We find this same pattern in most of the other messages to the individual churches, for example the church in Pergamum was warned by the Lord about false doctrine. The first line of the message is addressed from “him who has the sharp double-edged sword” (2:12) with the warning in v16 that if they don’t repent he will fight against them “with the sword of my mouth.” Now, if we refer back to the vision John had of the Lord, his description includes, “and out of his mouth came a double edged sword.” It does not take a lot of Bible study to discover that the sword in this context refers to the Word of God. The scriptures. The truth. The logos himself (John 1:1). Jesus is the embodiment of truth. He and his words are the remedy for false doctrine.

The church in Sardis is addressed by “him who holds the seven spirits (or seven-fold Spirit) and the seven stars.” This characteristic of the “One” refers back to Chapter 1:4 “…and from the seven spirits (or seven-fold Spirit) which is before his throne.” The remedy for nominalism and spiritual deadness is a good dose of Holy Spirit!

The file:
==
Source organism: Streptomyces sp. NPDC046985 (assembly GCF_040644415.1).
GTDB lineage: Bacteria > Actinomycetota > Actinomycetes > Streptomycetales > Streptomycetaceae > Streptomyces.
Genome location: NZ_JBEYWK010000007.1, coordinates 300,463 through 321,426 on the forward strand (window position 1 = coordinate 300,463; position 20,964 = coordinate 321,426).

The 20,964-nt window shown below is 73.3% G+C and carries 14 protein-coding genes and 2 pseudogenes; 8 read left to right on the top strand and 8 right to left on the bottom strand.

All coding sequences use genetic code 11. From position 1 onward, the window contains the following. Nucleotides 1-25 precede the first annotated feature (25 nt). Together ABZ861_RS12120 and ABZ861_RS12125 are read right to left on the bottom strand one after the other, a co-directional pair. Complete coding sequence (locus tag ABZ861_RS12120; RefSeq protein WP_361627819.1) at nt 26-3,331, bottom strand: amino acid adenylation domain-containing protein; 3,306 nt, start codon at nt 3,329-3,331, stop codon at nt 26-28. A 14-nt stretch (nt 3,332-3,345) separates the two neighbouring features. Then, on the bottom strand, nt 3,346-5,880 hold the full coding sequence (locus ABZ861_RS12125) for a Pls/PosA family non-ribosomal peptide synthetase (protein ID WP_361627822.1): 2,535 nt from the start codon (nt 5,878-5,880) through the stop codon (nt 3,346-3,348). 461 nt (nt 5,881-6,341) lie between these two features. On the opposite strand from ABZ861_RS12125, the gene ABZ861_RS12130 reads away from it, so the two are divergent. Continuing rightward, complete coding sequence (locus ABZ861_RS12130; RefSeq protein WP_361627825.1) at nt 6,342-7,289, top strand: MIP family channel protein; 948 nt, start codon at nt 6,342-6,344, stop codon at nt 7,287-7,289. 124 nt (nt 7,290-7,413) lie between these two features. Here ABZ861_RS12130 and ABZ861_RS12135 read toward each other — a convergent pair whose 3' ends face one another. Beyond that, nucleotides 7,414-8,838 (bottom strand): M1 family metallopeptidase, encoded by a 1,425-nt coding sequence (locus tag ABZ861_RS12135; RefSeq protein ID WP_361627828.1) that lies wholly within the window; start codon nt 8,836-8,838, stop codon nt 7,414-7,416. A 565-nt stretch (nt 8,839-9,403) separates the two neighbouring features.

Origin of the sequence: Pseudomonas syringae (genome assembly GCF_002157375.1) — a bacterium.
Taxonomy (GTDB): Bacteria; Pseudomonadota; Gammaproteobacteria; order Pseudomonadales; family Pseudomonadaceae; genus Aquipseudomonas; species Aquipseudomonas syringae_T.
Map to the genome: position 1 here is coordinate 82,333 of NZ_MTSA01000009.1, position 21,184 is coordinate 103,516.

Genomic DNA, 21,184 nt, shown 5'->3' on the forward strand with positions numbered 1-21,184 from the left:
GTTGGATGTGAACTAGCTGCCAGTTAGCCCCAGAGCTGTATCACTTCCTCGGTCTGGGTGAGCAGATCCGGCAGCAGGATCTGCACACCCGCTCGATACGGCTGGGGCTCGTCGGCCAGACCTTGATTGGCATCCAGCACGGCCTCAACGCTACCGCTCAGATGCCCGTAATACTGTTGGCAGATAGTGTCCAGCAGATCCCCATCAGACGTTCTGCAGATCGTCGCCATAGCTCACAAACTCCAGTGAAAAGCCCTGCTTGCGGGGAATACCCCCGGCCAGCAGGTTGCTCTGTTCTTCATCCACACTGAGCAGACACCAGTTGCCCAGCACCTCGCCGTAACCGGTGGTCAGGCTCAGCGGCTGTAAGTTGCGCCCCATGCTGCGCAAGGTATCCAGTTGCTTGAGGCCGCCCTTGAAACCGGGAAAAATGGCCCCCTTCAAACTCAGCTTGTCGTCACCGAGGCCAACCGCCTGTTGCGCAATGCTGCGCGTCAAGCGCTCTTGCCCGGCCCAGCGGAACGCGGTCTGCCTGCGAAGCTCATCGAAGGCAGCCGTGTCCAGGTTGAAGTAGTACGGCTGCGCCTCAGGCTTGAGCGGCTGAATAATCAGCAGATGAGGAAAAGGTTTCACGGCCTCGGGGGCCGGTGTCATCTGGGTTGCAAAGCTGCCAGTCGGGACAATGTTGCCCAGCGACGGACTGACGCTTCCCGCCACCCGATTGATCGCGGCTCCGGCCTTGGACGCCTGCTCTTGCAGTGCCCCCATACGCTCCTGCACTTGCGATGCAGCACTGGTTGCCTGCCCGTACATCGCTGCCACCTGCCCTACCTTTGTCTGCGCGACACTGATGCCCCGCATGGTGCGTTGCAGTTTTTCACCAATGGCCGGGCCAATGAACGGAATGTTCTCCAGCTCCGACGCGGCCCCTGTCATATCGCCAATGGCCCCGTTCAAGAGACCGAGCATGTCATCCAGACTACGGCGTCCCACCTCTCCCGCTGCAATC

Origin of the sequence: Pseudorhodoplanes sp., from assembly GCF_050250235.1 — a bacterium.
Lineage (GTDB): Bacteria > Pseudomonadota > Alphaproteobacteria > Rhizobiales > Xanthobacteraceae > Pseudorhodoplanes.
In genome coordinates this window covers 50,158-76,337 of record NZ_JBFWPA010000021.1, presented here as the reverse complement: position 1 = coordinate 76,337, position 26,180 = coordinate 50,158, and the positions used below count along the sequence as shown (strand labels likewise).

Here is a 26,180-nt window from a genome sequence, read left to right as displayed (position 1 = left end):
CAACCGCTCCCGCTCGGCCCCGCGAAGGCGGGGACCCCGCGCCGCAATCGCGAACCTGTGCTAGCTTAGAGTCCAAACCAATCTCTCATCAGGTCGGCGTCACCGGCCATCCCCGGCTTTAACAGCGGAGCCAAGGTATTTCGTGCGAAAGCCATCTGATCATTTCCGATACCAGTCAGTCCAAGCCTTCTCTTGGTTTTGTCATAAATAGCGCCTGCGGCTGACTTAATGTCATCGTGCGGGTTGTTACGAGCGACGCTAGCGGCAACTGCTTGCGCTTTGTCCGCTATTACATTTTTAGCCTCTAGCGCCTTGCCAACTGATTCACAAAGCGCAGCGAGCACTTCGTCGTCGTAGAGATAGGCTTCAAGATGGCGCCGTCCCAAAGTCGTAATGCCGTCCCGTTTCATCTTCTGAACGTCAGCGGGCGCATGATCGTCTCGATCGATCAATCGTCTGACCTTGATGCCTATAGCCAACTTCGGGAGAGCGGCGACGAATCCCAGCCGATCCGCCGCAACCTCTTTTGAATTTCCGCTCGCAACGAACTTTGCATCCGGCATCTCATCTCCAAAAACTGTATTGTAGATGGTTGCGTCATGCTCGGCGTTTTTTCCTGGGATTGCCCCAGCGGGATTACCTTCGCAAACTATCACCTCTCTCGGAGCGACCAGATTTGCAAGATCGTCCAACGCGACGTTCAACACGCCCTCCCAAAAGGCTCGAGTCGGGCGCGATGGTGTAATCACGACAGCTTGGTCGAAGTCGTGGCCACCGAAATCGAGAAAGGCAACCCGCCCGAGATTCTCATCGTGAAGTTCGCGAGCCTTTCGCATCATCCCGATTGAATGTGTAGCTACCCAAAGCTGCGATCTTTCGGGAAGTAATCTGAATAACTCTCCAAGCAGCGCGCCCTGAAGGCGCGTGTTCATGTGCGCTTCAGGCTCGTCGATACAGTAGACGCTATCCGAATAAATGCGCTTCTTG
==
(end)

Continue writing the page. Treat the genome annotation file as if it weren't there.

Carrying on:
If you read carefully the start of Revelation, you find in the introductory note that it is from the Father (“…him who was and is and is to come…”) the Holy Spirit (“…from the seven spirits, or seven-fold Spirit, before his throne…”) and the Son (“…and from Jesus Christ….”).

[An aside: This introductory note, Chapter 1:4-8, is both a greeting and a doxology which prefaces the letters to “To the seven churches”. Obviously all seven churches received all seven messages that are embodied in this single letter from the Lord, via John.]

The church in Thyatira is addressed by “the Son of God, whose eyes are like blazing fire and whose feet are like burnished bronze”. It refers back to the description of the “One” by John in Chapter 1:13 “…someone like a Son of man….” v14-15 “His eyes were like blazing fire. His feet were like bronze glowing in a furnace…” This characteristic of the “One” directly challenges who and what they were tolerating: Jezebel.